Global Economic Growth Stagnation

Neither India nor its East Asian neighbors can rely on export growth to drive overall economic growth. That is because most advanced economies have not addressed the core issue that led to the global recession of 2008–2009: the rapid accumulation of debt since 1970. That represents the largest and longest period of accumulation of debt in peacetime since 1870. Government debt in advanced nations rose rapidly during the two world wars, then declined equally quickly (see figure 13). The relentless rise in debt since the 1970s, however, is something new and will likely have much longer-lasting consequences. It has risen without a break for more than four decades, and without the excuse of war.

Between 1980 and 2014, the GDP of advanced economies rose by 5.6 times, while their public debt rose by 14.4 times. Nearly 55 percent of all GDP (in 1990 U.S. dollars) created since year 1 of the Common Era was created in the twentieth century alone. Even more staggeringly, 23 percent of all economic output since year 1 was generated in the first decade of the twenty-first century. This figure exceeds the cumulative output created in the world economy in the first nineteen centuries of the Common Era.111

Thus the inexorable rise in public debt, coupled with a rise in private debt, had been the engine of growth. That debt has to be paid back. Growth will inevitably slow in the developed world and will also become more volatile as efforts to sustain growth through asset bubbles will generate frequent boom-bust cycles. Indeed, the Great Moderation witnessed since 1980 in the economies of advanced nations appears to be over. A lower average economic growth rate coupled with more volatility is in store for economies the world over. This has implications for India.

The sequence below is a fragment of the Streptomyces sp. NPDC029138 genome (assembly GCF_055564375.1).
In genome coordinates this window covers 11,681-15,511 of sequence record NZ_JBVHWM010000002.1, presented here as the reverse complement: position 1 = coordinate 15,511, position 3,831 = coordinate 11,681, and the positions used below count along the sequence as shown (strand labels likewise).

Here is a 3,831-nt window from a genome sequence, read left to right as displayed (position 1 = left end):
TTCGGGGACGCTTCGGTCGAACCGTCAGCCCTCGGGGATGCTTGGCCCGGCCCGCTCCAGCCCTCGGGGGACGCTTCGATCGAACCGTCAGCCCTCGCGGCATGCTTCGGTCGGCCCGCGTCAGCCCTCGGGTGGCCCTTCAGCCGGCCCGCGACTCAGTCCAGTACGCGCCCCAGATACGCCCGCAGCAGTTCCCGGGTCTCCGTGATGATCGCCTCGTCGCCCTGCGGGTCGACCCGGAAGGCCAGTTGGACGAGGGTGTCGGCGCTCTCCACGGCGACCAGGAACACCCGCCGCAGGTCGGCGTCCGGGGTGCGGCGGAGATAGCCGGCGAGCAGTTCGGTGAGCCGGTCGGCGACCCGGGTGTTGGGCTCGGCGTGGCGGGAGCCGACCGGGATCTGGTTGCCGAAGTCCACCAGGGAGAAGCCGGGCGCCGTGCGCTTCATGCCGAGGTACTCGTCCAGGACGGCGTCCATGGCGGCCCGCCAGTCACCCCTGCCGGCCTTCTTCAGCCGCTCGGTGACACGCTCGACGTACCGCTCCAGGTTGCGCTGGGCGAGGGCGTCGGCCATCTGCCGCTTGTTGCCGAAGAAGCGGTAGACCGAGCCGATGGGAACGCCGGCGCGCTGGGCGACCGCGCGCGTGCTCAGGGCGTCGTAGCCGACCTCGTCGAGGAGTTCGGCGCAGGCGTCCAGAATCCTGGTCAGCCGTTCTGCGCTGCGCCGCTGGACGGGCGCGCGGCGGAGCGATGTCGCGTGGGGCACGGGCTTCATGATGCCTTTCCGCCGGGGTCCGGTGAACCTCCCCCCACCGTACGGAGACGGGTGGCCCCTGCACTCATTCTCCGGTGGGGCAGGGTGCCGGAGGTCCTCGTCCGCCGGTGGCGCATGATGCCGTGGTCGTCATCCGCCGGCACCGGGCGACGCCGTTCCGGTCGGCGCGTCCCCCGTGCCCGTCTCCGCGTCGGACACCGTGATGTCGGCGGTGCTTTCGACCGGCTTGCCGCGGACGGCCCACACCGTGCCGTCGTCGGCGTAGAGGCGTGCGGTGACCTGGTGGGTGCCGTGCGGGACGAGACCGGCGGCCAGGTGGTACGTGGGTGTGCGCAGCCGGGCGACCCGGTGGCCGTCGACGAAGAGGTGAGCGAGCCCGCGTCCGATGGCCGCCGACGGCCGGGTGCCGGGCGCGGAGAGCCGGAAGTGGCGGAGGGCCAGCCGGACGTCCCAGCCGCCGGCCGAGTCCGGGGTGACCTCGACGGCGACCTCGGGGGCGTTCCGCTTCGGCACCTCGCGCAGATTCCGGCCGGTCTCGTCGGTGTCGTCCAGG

Export-led growth serves many objectives. It enables a higher domestic savings rate and creates a constant pressure for quality and productivity improvements in domestic manufacturing. A difficult or even hostile export environment means that this automatic driver of greater domestic savings and productivity improvements will be missing in action. There will be a greater burden on other policy drivers to bring about improvements in domestic savings and productivity rates. Hence the difficulty of achieving a permanently enhanced economic growth rate is compounded by an unfavorable external environment in many ways.

In an op-ed piece published on the Project Syndicate website in February 2015, RBI governor Raghuram Rajan pointed to several external challenges for growth in India.112 One is that India will need an open system of international trade and finance to access essential commodities freely. Second, India will need multilateral institutions to develop frameworks that cater to the interests and capital needs of emerging economies. Third, advanced economies might both turn inward with respect to global monetary and financial systems and turn protectionist in matters related to trade. Right now, they continue to be dominated by frameworks that serve the interests of the developed economies.

There is a tiny ray of hope. In December 2015, Shinzo Abe, the prime minister of Japan, visited India and signed several landmark agreements with India, including one for the large funding of a high-speedtrain between Mumbai and Ahmedabad on extraordinarily soft terms; a technology collaboration; and a nuclear energy deal. If this is just the beginning of Japan paying more attention to its relations with India for strategic reasons, then India will be an undoubted beneficiary. As Dhruva Jaishankar pointed out at the time,

In the early 1990s, just a few years after the Tiananmen Square crackdown drew international opprobrium, China began raking in foreign investment. Between 1990 and 1996, some $435 billion was committed to China, helping to fuel that country’s transformative economic modernisation. Japanese pledges during that period accounted for a significant proportion, including almost 11 percent of total investment into Shanghai. At the same time, Tokyo was committing similar amounts to the Asian Tigers (Singapore, Hong Kong, South Korea and Taiwan) and to the emerging economies of Southeast Asia (Thailand, Indonesia and Malaysia). If there is one takeaway from Prime Minister Shinzo Abe’s just concluded visit to India, it is that Japan is willing to make the same big bet on India that it once did on China and Southeast Asia.113